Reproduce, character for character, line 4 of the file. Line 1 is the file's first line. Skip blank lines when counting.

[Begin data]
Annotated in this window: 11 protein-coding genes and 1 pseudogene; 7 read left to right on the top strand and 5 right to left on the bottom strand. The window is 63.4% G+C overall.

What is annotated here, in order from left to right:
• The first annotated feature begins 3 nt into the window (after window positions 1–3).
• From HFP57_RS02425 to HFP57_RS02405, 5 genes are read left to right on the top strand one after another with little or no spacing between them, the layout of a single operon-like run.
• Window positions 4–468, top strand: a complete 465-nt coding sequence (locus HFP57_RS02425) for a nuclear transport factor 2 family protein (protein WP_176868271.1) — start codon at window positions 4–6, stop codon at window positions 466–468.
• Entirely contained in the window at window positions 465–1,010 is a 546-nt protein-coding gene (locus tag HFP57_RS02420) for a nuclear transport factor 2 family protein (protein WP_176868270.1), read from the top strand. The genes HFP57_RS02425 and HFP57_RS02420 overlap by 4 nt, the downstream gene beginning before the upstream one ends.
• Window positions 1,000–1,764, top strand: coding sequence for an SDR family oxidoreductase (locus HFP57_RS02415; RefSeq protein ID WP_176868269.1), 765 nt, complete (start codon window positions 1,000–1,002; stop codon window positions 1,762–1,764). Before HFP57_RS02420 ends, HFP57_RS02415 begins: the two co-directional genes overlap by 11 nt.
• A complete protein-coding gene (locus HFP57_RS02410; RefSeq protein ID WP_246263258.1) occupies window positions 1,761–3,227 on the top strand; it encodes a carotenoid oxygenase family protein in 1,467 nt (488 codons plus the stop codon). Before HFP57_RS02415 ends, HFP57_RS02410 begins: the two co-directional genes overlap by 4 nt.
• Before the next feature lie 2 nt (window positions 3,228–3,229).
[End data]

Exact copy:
• From HFP57_RS02425 to HFP57_RS02405, 5 genes are read left to right on the top strand one after another with little or no spacing between them, the layout of a single operon-like run.